5 New Year's Resolutions for the Chicago Bulls
The Chicago Bulls stand at 15-12 and have done so with a great defense and great hustle on the boards. However, the Bulls' offense is one of the worst in the league, ranking 26th in points per game with 92.9.
That's where the Bulls' focus should be as we prepare to bring in the new year. Perhaps making some changes to their rotations, lineups and/or gameplan will lead to a higher-scoring offense.
The Bulls have hit a two-game skid after losing to the Atlanta Hawks and the Houston Rockets, two of the tougher teams in each conference. After such lackluster performances, the Bulls will try to bounce back in a big way, and maybe trying something new will help them do so.
As the new year approaches, the Bulls should be looking to start off 2013 on a strong note.
Here are five New Year's resolutions the Bulls should make.
Note: All stats are as of December 26, 2012 before games were played.
Keep Nate Robinson
As Chicago's best scorer off the bench with 11.4 points per game, the Bulls would be making a huge mistake by letting go of Robinson. He not only provides scoring, but his energy on the court is contagious and it can get the rest of the team fired up.
He's also one of the team's best three-point shooters, something Chicago doesn't do very well.
While Robinson can be a bit erratic, his scoring cannot be lost. With Richard Hamilton still nursing an injury, forcing Marco Bellineli into the starting lineup, Robinson's spot on the team is much needed as he provides the best scoring option in Chicago's second unit.
Lower the Starters' Minutes
Chicago's bench has taken a hit with Belinelli having to replace Hamilton, so it's understandable why the bench doesn't see a lot of action. However, there are still 55 games left in the season, so it would be in the team's best interest to not wear out their two best players.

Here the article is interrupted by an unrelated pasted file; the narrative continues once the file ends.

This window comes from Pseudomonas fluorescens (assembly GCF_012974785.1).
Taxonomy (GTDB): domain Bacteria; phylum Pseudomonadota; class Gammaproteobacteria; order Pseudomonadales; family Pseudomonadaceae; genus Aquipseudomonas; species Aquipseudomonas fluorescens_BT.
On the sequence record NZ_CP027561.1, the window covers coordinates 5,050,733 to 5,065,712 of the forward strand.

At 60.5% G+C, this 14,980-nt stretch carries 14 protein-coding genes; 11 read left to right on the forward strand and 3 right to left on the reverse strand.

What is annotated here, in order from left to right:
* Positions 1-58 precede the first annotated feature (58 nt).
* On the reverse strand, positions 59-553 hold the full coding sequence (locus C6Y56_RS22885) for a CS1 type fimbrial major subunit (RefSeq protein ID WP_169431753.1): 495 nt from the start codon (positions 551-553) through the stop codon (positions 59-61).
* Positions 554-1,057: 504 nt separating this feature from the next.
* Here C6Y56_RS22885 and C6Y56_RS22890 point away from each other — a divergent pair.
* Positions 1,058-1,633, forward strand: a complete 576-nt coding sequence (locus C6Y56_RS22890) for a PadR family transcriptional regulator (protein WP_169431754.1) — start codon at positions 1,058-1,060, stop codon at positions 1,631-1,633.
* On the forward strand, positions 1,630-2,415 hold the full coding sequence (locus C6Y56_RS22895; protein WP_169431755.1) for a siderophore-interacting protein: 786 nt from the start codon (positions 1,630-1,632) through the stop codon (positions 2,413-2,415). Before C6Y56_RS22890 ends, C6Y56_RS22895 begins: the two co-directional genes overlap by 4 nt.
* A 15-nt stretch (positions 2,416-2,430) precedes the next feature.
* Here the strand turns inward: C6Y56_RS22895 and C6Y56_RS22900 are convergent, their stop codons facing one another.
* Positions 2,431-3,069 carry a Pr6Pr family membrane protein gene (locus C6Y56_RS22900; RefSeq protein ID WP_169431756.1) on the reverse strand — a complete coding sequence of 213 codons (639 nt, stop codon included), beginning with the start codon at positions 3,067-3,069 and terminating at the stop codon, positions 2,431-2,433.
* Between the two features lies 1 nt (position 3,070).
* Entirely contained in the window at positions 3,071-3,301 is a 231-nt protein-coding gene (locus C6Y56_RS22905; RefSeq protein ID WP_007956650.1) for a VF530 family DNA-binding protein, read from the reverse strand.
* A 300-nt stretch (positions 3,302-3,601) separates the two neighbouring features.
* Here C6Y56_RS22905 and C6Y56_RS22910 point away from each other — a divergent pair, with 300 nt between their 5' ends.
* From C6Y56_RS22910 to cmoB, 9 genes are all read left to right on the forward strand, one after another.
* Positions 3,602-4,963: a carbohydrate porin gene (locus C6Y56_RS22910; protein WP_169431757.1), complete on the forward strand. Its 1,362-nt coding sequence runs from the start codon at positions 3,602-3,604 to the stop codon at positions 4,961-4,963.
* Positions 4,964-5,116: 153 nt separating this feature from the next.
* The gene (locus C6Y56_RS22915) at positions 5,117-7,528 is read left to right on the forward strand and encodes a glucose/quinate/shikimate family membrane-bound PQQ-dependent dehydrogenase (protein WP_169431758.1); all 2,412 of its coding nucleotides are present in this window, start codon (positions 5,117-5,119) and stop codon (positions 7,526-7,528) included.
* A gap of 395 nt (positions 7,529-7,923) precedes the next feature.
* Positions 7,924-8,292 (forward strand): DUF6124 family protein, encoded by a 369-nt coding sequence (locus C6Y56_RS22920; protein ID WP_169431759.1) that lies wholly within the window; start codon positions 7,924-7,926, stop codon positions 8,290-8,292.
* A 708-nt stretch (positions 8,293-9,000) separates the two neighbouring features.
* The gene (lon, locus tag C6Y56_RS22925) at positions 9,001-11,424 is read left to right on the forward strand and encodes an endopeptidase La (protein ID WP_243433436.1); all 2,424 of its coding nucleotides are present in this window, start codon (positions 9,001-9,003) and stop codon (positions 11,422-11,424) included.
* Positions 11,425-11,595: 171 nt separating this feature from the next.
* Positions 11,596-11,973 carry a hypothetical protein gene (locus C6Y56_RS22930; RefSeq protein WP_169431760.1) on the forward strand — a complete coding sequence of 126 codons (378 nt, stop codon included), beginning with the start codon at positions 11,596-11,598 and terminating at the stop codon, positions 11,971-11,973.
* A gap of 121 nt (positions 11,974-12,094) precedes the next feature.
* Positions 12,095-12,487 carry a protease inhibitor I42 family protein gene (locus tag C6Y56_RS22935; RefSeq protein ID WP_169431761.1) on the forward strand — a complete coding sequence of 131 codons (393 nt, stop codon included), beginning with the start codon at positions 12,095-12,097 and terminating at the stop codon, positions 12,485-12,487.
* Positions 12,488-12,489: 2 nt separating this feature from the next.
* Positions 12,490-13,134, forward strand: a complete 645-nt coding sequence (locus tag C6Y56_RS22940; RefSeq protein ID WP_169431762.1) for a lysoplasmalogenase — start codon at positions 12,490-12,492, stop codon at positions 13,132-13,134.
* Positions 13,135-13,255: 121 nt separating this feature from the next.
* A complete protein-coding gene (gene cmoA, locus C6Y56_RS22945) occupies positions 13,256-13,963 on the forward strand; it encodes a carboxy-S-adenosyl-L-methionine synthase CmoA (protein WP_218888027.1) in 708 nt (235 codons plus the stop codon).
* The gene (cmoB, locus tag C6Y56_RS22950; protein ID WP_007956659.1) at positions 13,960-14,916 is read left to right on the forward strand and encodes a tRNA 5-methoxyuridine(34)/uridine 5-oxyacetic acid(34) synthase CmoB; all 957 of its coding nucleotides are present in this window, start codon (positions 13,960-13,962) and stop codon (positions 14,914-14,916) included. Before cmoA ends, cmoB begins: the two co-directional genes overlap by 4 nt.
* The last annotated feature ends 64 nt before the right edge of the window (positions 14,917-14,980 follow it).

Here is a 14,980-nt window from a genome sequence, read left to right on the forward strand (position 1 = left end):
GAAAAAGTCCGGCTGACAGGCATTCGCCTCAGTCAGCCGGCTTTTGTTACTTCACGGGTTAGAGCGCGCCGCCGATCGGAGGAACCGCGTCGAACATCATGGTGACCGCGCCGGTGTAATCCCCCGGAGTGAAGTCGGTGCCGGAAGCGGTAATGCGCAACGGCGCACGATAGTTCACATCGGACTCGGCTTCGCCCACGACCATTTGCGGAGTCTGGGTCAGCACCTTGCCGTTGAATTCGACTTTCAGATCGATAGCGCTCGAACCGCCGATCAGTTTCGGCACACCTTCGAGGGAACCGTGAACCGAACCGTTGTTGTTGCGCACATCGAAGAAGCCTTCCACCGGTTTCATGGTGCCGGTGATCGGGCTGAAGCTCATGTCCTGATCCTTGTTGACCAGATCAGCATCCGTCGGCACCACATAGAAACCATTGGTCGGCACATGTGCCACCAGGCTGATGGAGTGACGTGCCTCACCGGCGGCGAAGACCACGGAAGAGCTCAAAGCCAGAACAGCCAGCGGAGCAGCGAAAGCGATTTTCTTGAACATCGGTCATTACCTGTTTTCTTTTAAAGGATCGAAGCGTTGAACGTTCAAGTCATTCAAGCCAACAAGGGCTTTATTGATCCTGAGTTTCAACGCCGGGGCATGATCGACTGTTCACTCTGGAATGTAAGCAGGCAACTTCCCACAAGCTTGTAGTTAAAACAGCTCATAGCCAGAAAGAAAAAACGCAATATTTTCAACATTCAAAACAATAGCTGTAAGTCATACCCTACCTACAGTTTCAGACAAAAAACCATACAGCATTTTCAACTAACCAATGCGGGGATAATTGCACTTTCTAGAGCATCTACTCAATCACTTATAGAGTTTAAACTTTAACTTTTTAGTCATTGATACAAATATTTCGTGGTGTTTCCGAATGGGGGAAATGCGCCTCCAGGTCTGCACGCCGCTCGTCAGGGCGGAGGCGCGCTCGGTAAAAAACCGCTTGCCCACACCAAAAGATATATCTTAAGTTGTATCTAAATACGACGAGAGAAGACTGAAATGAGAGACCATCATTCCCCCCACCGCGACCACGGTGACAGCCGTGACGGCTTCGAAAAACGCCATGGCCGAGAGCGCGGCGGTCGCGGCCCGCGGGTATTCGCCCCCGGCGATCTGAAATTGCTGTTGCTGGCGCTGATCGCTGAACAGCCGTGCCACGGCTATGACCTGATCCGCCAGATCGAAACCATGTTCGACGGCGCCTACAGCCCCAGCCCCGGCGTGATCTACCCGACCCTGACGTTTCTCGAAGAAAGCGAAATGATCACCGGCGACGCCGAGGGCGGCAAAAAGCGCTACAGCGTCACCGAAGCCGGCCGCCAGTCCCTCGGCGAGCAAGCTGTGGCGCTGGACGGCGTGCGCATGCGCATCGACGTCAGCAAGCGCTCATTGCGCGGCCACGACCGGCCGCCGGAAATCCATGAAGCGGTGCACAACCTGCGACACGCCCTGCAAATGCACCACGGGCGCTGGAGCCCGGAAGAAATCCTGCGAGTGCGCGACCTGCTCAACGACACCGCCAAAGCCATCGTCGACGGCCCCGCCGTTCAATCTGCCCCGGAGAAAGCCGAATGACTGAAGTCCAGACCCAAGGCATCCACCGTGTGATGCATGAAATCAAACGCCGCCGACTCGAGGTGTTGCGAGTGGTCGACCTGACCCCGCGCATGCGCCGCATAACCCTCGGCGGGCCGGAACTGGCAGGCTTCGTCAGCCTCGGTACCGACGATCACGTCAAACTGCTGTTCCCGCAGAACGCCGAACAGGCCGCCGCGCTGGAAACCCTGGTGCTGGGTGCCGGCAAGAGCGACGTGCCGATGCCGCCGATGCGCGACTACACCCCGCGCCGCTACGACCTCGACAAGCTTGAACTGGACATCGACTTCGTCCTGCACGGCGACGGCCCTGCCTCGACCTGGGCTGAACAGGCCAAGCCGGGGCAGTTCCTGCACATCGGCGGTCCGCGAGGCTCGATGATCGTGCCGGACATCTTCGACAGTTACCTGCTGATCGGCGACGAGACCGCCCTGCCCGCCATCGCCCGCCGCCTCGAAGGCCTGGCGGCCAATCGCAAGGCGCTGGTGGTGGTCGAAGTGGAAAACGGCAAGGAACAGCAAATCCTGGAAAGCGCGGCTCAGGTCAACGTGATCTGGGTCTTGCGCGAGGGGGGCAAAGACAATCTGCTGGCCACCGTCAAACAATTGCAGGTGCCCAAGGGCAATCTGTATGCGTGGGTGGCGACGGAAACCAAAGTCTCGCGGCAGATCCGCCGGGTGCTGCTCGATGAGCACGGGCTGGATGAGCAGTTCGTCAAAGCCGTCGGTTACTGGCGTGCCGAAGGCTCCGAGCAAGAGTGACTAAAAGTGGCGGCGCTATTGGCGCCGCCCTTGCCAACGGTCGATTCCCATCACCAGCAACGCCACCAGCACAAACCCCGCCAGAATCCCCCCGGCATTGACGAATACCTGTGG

On the Bulls' Christmas Day game against the Rockets, ESPN reported that Deng had sprained his ankle in the first quarter and continued to play the rest of the game with the injury.
The Bulls have a lot of talent on their bench. Jimmy Butler is starting to show flashes of what he can do offensively; his great athleticism and solid mid-range jumper could provide some solid scoring for the Bulls.
Taj Gibson has been nursing an ankle injury, which would explain any drop in minutes, but he's an established player and is a decent replacement for Noah as he's a great rebounder and defender.
Then there's the rookie Marquis Teague, which brings me to my next point.
Further Develop Marquis Teague
With Kirk Hinrich's continuing offensive struggles, Marquis Teague could be in line to get extended minutes. He's shown flashes of his potential to become a real threat, scoring eight points in each of the last three games where he played more than 16 minutes.
He's been successful in attacking the basket and has shown a decent mid-range jumper. With some more minutes and in-game experience, Teague could prove to be the steal that many think the Bulls got this past draft.
All Teague needs is more time on the court. Once he's able to run the offense well and make good decisions with the ball, he will be more than capable of playing significant minutes.
When Derrick Rose returns, Teague could turn into the back-up guard the Bulls have been searching for.
Bring Rip off the Bench
Since Marco Belinelli became the starter earlier in December, he has averaged 15.3 points per game. Both him and Hamilton bring a similar offensive style, so Tom Thibodeau might choose to ride the hot hand and ease Rip back into the lineup by having him come off the bench.
At 6'7", Rip has a size advantage over most guards that have the task of guarding him. Rip still has a lot of basketball left in him, so bringing him off the bench would allow him to dominate most backup guards that have to defend him.
He would provide the second unit with a big scoring boost as he can score 15-20 points on any given night.
Having Rip come off the bench could also be a way to keep him healthy, as he's the most injury-prone player on the team.
Shoot the Three
The Bulls are the last-ranked team in three-point shots attempted and made, while shooting a mediocre 34.5 percent from behind the arc.
Chicago has a good number of solid three-point shooters, though. Belinelli, Hamilton, Robinson and Hinrich all have a three-point shooting percentage at or above 35 percent.
Luol Deng has usually shot it at around that same mark, but this year his long-range game has seen some inconsistency. Still, he remains a good option to go to outside the perimeter.
With just 13 three-point attempts per game, the Bulls might want to take some more chances from downtown. It could give them a new option offensively, as there are times when the Bulls can't seem to get anything going with their usual sets.